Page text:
Supermarket-free Me: Solutions not problems!

In my last post, I wrote about some of the negatives involved in ditching the supermarket for Lent. For me, the big problems so far are not being able to buy all of the ingredients for my bread maker locally and being restricted in the range of organic products I can find….then when I do find them, they seem to be more expensive in general than in the supermarket. Sigh.

I have been full of optimism about giving up supermarkets for Lent and, in fact, a few weeks ago I could hardly wait to be shot of them and get writing about my experience! I would love to be supermarket-free altogether and I rather hoped that this challenge would take me much closer to that.

The problem is that I have conflicting priorities:

1. I desperately want to stop supporting the big supermarkets which between them are often in the media for unethical practices (e.g. the low wages of some of their suppliers, food waste and the horsemeat scandal) and get behind local businesses which can help to keep local money within the community. But…

2. I passionately care about what I give my family to eat. I spend a lot of my energy sourcing healthy food and cooking – hence the homemade bread and the organics. As a stay at home parent, who has temporarily put a career I enjoyed on hold to look after them as best I can, I cannot tolerate having to compromise on what we eat. It is also worth noting that, before I had children, I was far from a domestic goddess and was barely acquainted with my oven! My need to properly look after my kids inspired a huge change in me…

So with all of this in mind, I have been pondering over how (or indeed if) I can bring my two priorities together and achieve both in the longer term.

I’ve thought about it a lot in the last couple of days…

…there was maybe even a small rain cloud above my head as I considered the issue…

Gradually though, I realised that I was feeling unnecessarily down about the dilemma. I am only 8 days into Lent! Although I have some local knowledge left over from going supermarket-free for four weeks last year and, although I’ve been in most of the local shops in the past week, I still have a long way to go!

Excuse me while I have a little word with myself…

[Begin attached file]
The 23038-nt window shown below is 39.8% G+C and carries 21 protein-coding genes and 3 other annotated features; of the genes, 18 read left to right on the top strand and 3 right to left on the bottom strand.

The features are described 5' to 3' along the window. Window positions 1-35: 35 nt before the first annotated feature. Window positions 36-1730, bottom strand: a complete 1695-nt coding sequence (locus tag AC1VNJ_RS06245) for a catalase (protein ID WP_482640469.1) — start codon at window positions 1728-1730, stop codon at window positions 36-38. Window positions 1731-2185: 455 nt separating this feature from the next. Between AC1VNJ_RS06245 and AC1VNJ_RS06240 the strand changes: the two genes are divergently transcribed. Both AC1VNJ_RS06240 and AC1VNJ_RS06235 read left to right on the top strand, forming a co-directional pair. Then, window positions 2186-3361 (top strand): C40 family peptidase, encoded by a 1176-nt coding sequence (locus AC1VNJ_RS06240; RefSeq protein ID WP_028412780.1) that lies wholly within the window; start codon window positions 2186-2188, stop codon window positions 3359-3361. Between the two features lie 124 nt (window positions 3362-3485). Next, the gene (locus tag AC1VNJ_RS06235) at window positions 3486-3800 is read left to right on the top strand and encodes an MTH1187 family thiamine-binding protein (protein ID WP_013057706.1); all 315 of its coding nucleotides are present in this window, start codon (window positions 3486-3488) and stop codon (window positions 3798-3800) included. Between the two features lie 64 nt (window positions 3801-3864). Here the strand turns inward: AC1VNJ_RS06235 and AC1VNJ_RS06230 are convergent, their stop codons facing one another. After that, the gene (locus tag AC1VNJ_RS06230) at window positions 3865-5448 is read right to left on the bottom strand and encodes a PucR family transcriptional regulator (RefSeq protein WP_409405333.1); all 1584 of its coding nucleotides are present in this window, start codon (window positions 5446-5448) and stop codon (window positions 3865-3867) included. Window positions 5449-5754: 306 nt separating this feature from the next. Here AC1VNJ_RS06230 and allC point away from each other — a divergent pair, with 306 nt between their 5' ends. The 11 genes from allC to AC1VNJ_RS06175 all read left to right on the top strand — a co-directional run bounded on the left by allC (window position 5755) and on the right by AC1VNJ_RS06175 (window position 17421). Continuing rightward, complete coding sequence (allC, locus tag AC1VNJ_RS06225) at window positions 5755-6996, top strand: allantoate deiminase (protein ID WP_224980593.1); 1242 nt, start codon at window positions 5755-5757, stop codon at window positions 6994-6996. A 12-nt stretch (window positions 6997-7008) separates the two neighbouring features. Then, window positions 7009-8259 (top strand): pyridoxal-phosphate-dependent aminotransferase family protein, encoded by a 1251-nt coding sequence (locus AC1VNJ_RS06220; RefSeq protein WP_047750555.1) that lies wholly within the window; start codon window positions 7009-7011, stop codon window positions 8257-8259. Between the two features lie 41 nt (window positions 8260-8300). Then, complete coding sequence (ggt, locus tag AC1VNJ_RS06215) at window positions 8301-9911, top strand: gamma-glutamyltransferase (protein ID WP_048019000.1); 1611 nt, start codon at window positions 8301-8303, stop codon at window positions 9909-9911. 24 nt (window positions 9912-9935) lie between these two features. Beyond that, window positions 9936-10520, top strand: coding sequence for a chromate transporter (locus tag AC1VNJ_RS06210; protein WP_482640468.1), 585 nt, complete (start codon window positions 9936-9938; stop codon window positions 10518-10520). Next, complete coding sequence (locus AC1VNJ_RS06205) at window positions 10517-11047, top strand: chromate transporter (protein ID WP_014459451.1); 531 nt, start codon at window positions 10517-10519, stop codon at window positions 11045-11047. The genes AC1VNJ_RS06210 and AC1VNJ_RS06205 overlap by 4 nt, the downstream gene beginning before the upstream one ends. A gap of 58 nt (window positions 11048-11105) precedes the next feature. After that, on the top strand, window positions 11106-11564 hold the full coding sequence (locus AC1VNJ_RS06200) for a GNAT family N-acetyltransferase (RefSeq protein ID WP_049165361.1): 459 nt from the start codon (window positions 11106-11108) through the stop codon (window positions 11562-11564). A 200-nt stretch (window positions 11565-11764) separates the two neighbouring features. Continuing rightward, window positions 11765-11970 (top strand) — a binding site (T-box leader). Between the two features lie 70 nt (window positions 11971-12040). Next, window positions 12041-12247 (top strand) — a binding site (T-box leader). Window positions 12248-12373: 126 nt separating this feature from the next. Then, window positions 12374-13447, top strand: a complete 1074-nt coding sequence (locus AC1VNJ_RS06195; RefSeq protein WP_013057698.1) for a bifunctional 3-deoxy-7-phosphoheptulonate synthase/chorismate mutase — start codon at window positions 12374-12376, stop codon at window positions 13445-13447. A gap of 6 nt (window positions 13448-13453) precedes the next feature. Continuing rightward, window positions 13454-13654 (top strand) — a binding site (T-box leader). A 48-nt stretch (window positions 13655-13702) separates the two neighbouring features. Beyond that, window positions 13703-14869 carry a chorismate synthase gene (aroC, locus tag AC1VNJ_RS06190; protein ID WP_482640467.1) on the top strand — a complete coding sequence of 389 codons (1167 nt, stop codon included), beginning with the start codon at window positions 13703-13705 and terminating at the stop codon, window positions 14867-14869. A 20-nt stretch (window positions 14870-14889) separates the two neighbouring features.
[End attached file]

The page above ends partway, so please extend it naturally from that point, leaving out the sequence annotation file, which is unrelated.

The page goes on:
Giving up supermarkets isn’t easy – if it was, then they probably wouldn’t exist on such a huge scale because many people would most likely choose to avoid them.

Practice surely makes perfect.

I still have a lot of ground to cover. I have yet to explore the Farmers’ Markets in my area, and there are many specialist shops in Edinburgh (a short journey from home) just waiting for me to turn up and scour their shelves. I need to get out and about and find out who sells what. I need and work out a way of accessing items when I need them.

Part of the power of supermarkets is that they are able to make goods affordable to customers. I already know, however, that this may be at the cost of someone else in the supply chain so perhaps I have to be prepared to pay a bit more for organic products. (If you want help to find out more about this please see my post on recommended reading.) Perhaps I am even jumping the gun as I don’t yet know if there are affordable organic products within the area that I’m prepared to travel, maybe there are!

Further, when I am in local shops, silently bemoaning the lack of the items I’m looking for, I should be asking the staff if they would consider ordering them in instead of swapping pleasantries about the weather! I love to talk to people and there’s a good chance that the feedback would be appreciated. Maybe for that matter I should also be contacting the supermarkets and letting them know why I am striving to find alternatives to them in the longer term.

Okay!

That sounds like enough for me to be getting on with at the moment. I am feeling much more optimistic about giving up supermarkets for Lent – in a way that will allow me to feed my family to my own standard. I will take things one step at a time but I hope that at the start of March 2015, I am using the supermarket less than I was a fortnight ago.

I’ll keep you posted…

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9 thoughts on “Supermarket-free Me: Solutions not problems!

  1. I would love to give up Supermarkets but I’m scared! Doesn’t it take you ages to source all of the bits you need? I struggle for time as it is and I wonder how I’d fit it in. I love the idea of it though, maybe one day I’ll be brave enough to give it a go 🙂